- 美國聖羅倫斯島：本島以南、白令海阿拉斯加大陸以西的冰間湖，也就是被海冰包圍的開闊水域，每年有六個月是一種海鴨(Spectacled eiders)全球族群的棲息地。冰間湖也提供了海鸚(alcids)、三趾鷗(kittiwakes)、海鷗、過冬的太平洋海象、北極露脊鯨、海豹和北極熊等動物關鍵棲地，也是原住民重要的狩獵區。
- 俄羅斯的弗蘭格爾島(Wrangel Island)：該島週遭的冰間湖是北極熊春季與夏季重要的覓食棲地，也是太平洋海象遷徙以及覓食棲地，同時也是許多海鳥群聚繁殖與攝食的地區。
- 加拿大波弗特海岸(Beaufort Coast)和巴瑟斯特岬(Cape Bathurst)：本區具有高度生產力，包含的大型且持續性的冰間湖與浮冰。此地對超過90%的西部北極露脊鯨族群而言，是春季與夏季關鍵的覓食區。超過40000頭白鯨春季與夏季期間在這裡生產與覓食。多種海鳥在此聚集，其中包括北美北極海沿岸唯一的厚嘴海鷗(thick-billed murre)群聚。
- 蘭開斯特灣(Lancaster Sound)與北方水域冰間湖(North Water Polynya)：經常性的北方水域冰間湖是北半球最大且最具生產力的冰間湖之一。此一開放水域是多種鯨魚以及海鳥春季與夏季的重要攝食地。此地常年有海象以及數個北極熊族群，總數約有4000隻。該地區提供了巴芬灣白鯨族群關鍵的渡冬與遷徙棲地，也是大約8000頭北方巴芬灣獨角鯨夏季的棲地。春天的時候，這裡可能聚集了全球的獨角鯨族群。
- 加拿大與格陵蘭外海的迪斯科灣(Disko Bay)、賀勒費司克邦克(Store Hellefiskebanke)：此地是多種名列IUCN紅皮書物種的重要渡冬棲地，包括北極露脊鯨和白鯨和獨角鯨。髯海豹出現在賀勒費司克邦克的海冰上，冬季還有海象與海豹活動，使該地區成為重要的狩獵區。
- 俄羅斯的白海、巴倫支海沿岸：此處高生產力的海岸洋流受到來自北大西洋洋流分支的溫暖海水滋潤，孕育了白海當地白鯨族群，也支持了整個東岸南下浮冰(East Ice)豎琴海豹族群以及大西洋鮭魚和海鳥群聚。
- 俄羅斯的伯朝拉海(Pechora Sea)、卡拉門(Kara Gate)：白魚(White fish)在此有極高的多樣性以及豐富度，包含大型的大西洋鮭魚、北極紅點鮭、一種小型的鱈魚(navaga)，亦發現有太平洋鯡魚的區域孑遺種，這裡也是北極鱈魚的重要產卵地。本區是多種野鳥的重要棲地，包含當地繁殖種類以及來自西伯利亞中部的遷徙種。這裡也是遷徙的白鯨與大西洋海象棲地。
At the top of the world, industrial activities are closing in on the last refuges of rare marine mammals and seabirds. As the Arctic warms, shipping and fishing as well as oil and gas exploration are expanding into ocean places that once were inaccessible, frozen under year-round ice.
In a new report by scientists and indigenous peoples, 13 unique and fragile areas in the Arctic Ocean are identified for protection against these emerging threats as well as the continual stressors of climate change, loss of sea ice and ocean acidification.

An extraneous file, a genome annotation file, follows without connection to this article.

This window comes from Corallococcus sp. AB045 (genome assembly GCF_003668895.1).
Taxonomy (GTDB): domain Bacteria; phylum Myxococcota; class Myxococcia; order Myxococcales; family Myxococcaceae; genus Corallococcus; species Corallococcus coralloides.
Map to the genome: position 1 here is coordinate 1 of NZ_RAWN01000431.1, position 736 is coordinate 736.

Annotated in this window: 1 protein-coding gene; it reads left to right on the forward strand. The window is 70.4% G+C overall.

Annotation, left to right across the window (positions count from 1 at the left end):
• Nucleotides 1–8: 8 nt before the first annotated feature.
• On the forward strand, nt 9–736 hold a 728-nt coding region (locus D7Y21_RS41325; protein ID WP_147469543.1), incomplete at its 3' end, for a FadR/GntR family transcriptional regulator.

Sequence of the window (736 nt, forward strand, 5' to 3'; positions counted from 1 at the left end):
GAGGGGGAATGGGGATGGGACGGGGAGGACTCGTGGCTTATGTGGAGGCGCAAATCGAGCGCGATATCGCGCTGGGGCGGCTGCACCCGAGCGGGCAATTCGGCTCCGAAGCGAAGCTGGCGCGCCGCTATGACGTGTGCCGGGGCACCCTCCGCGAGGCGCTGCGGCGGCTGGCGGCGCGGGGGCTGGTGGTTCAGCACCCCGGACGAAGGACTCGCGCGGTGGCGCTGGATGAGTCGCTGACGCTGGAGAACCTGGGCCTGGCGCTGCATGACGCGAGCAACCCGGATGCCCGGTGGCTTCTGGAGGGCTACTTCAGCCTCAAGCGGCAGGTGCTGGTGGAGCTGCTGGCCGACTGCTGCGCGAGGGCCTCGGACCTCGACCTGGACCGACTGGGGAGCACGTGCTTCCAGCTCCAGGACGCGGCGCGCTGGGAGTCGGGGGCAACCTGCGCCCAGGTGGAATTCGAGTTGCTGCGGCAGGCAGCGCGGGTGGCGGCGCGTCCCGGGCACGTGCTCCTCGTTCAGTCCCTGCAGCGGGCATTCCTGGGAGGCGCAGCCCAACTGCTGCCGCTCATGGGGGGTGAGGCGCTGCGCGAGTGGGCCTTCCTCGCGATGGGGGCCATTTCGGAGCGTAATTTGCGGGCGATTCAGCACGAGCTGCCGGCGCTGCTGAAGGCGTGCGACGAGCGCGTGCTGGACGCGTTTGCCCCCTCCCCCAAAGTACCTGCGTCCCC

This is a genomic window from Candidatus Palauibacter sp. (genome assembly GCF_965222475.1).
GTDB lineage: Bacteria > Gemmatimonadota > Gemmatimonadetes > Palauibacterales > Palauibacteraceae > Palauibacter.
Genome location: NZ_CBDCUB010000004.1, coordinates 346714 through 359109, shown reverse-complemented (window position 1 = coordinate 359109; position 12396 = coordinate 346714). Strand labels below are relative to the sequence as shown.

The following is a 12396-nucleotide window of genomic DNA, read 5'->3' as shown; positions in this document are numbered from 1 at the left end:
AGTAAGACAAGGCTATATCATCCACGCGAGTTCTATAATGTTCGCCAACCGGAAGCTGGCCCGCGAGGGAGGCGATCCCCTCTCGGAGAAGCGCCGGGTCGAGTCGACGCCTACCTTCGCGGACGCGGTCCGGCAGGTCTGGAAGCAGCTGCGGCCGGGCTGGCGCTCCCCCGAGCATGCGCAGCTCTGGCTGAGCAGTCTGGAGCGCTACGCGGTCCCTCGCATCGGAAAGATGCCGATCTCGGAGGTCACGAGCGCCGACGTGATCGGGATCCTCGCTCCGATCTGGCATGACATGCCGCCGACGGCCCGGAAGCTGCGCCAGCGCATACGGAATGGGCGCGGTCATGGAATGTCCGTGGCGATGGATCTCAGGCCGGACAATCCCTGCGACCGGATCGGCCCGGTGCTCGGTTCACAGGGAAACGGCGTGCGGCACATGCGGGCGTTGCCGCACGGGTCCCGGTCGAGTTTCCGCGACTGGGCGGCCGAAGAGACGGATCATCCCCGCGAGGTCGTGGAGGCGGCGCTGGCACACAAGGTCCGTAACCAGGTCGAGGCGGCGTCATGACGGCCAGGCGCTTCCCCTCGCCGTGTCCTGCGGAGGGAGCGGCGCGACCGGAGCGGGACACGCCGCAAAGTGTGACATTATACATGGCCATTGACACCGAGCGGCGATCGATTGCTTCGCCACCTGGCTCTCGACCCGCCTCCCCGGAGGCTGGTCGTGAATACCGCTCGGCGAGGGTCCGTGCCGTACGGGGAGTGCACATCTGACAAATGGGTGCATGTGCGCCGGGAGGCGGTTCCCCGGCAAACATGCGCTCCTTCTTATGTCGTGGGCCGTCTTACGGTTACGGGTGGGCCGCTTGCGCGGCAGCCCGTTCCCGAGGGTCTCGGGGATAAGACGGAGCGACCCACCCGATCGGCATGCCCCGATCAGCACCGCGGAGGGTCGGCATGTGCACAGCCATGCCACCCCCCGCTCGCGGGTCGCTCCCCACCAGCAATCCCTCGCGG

"There is increasing interest in expanded economic activities in the Arctic," said co-author Thomas Laughlin, deputy head of the Global Marine and Polar Program of the International Union for the Conservation of Nature.
"The information and maps we have available now will allow governments and the international community to make the right choices regarding the conservation and use of the natural resources of the Arctic," he said.
The Bering Strait, the Chukchi Beaufort Coast, the Barents Sea coast and the Great Siberian Polynya are among the most vulnerable places. Polynyas are areas of open water surrounded by sea ice.
The 13 areas in need of protection were identified by 34 scientists and representatives of indigenous communities in Arctic countries who gathered at a Scripps Institution of Oceanography workshop last November.
The criteria are: uniqueness, life history importance, importance to endangered and threatened species; vulnerable, fragile and slow recovery areas; areas of high productivity; areas of high diversity; and naturalness. Importance of an area for subsistence or cultural heritage was also considered.
The 13 top priority areas featured in the report are: